The class was very productive and all of you were able to get a layout started with functioning onclick events on the sections.  This shows that things are starting to sink in and you are becoming web developers.  To be able to put this together in an hour shows great progress.  Let's continue building on this foundation make a resume that pops and you are proud of.  Start digging into CSS styles that are beyond what we have shown you, and jQuery transitions.  Use Mother Google and get some tips with research (GTS).  Please post links to your plunk's so we can see progress as you add functionality.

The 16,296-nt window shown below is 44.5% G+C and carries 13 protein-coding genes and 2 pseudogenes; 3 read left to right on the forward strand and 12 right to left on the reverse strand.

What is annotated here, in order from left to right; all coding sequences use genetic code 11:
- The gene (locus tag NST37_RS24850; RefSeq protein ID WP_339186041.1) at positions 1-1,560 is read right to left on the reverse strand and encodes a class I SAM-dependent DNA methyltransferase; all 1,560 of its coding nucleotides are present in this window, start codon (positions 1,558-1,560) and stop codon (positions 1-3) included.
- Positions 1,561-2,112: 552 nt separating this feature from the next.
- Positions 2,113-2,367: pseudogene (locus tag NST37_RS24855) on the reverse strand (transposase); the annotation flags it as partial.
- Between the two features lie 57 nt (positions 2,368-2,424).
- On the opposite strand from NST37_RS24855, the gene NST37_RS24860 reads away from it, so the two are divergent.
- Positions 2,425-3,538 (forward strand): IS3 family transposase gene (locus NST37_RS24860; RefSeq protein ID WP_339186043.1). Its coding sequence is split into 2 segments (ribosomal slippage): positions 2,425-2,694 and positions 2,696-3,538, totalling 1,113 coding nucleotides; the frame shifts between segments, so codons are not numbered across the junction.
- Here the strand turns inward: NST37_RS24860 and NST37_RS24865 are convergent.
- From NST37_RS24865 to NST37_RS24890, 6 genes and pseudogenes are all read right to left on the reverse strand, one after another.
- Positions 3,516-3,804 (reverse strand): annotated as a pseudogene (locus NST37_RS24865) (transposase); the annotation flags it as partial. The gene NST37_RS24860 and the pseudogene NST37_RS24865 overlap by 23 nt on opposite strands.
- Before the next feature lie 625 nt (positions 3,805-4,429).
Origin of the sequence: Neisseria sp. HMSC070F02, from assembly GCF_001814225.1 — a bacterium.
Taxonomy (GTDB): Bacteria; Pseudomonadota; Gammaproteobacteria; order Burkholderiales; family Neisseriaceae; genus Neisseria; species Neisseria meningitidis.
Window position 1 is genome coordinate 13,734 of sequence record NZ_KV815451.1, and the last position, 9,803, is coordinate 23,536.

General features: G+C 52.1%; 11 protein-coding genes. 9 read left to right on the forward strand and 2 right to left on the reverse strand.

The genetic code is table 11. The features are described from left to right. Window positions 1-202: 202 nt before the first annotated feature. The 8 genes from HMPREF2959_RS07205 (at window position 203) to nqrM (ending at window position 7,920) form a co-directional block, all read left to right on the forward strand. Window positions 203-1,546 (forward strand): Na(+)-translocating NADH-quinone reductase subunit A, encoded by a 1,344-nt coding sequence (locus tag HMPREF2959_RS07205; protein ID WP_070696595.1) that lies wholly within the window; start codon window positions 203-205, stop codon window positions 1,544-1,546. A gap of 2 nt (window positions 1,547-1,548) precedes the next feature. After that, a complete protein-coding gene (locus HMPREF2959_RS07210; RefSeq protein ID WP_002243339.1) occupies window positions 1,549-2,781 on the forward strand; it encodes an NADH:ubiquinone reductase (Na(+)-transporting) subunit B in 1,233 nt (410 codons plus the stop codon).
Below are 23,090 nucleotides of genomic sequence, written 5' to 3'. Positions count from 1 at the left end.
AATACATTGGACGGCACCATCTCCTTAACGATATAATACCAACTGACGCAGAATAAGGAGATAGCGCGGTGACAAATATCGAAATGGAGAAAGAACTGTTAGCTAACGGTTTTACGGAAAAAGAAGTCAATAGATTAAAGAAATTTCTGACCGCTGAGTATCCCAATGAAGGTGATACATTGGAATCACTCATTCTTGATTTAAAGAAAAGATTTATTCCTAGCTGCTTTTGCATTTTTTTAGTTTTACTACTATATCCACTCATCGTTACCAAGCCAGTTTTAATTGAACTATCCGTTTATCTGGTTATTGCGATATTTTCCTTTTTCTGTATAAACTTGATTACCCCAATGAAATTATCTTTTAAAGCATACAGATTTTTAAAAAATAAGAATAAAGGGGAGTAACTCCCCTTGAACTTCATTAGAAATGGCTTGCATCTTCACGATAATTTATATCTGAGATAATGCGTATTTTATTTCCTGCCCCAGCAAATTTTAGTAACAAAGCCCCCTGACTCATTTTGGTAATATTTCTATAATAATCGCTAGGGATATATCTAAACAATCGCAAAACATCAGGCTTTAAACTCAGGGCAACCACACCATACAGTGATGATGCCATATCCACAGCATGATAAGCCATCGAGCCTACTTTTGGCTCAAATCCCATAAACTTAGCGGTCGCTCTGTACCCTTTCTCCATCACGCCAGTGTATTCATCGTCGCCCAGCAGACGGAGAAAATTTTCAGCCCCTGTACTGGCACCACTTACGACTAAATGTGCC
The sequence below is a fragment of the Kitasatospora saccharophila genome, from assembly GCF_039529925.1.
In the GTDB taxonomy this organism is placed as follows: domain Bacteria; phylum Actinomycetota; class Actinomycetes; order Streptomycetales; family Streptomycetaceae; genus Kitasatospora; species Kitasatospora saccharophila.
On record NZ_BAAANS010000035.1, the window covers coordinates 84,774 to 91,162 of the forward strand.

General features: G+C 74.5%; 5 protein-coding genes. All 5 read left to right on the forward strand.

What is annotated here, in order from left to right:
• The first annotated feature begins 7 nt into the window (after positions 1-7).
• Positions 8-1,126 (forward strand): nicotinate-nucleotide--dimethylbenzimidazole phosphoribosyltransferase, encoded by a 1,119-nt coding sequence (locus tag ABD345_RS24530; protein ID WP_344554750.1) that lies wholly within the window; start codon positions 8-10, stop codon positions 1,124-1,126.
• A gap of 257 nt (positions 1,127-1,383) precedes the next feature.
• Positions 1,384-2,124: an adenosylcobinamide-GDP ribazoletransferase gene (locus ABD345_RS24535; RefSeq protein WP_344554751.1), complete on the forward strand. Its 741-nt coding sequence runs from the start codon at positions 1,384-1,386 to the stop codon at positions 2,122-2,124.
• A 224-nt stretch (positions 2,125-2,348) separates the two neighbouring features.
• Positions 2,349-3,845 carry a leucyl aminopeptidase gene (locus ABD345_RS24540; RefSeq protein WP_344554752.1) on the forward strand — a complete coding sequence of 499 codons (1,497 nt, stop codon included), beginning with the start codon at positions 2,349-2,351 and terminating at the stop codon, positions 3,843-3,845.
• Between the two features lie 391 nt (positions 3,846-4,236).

Remember resumes need to be clear and concise, and an online resume needs to be attractive and show skills.  Employers want to know you have a clue and you can communicate, and this goes a long way to a second look.

Monday, January 6, 2014

Fun with Ajax and Flickr

Ever notice how sometimes a web page reloads and sometimes it doesn't after searching, submitting or other web-type functions?  The pages that don't reload and have more of the desktop application feel, use a technology called AJAX.  It stands for Asnychonous Javascript and XML, and it makes the Internet a much better place.

Today we are going to use AJAX to display some images from Flickr search.  Flickr provides a great API (Application Programming Interface) to access it's pictures and meta data about them.  We are going to use JQuery, and this URL to do most of the work: